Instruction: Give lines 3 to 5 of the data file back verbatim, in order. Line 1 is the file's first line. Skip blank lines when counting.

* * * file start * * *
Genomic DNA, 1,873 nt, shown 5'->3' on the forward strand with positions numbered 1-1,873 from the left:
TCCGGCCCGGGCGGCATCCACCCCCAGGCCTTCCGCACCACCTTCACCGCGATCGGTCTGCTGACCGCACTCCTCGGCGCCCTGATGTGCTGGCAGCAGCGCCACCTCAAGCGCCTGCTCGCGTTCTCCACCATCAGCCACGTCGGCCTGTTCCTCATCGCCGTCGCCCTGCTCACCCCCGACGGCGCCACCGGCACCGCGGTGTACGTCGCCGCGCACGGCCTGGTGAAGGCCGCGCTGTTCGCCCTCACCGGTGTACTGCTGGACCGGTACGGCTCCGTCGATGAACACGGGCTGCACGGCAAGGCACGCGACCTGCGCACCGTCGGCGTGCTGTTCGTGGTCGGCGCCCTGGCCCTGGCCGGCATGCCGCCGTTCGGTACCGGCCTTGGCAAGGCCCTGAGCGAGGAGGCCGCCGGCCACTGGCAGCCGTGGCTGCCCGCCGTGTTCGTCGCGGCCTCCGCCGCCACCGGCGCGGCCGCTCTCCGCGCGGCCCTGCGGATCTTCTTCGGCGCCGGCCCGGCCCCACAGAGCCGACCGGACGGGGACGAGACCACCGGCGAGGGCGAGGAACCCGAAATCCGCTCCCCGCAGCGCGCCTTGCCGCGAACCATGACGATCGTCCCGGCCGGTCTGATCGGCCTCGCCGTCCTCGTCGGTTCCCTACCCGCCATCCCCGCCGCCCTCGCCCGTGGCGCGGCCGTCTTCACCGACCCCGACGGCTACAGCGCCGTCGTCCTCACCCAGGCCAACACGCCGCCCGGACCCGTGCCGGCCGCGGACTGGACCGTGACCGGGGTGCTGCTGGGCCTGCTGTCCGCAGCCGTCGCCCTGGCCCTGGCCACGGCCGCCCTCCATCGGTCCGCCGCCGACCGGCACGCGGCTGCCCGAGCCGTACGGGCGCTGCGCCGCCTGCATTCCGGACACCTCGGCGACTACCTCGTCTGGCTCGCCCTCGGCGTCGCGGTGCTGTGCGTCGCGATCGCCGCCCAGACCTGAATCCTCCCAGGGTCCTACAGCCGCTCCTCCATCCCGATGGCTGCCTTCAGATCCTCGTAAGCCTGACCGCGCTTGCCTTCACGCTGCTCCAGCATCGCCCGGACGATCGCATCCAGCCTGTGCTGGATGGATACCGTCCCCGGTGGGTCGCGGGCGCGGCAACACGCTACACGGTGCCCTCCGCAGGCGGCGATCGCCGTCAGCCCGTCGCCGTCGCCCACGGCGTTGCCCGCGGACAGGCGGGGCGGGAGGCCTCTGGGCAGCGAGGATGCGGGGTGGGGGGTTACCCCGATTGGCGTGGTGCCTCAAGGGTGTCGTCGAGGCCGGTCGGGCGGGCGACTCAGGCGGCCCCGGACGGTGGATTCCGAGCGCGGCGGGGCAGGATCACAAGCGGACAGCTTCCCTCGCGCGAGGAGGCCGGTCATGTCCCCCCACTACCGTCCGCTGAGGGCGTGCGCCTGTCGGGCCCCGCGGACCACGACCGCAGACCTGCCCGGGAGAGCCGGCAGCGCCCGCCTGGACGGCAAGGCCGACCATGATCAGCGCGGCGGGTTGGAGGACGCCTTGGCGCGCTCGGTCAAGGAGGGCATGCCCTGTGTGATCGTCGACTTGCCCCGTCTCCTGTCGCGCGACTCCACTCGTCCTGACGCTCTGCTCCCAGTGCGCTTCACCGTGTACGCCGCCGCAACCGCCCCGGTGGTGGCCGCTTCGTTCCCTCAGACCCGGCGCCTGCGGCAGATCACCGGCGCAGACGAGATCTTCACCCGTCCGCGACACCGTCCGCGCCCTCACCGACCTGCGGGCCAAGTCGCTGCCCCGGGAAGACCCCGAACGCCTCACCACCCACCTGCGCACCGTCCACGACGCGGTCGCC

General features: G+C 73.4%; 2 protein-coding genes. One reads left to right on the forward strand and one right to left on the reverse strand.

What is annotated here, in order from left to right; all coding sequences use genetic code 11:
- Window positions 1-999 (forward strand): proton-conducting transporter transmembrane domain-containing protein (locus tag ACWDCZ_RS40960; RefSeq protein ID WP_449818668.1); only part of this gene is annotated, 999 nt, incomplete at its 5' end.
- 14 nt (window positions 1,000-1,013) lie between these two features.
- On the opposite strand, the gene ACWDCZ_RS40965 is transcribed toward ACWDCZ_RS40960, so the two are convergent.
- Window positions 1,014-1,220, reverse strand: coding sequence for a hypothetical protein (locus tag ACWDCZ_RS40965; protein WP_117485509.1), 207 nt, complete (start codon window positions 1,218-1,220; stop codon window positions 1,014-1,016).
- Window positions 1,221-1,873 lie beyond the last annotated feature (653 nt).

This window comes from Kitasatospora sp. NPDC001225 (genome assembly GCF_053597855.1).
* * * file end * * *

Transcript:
General features: G+C 73.4%; 2 protein-coding genes. One reads left to right on the forward strand and one right to left on the reverse strand.

What is annotated here, in order from left to right; all coding sequences use genetic code 11:
- Window positions 1-999 (forward strand): proton-conducting transporter transmembrane domain-containing protein (locus tag ACWDCZ_RS40960; RefSeq protein ID WP_449818668.1); only part of this gene is annotated, 999 nt, incomplete at its 5' end.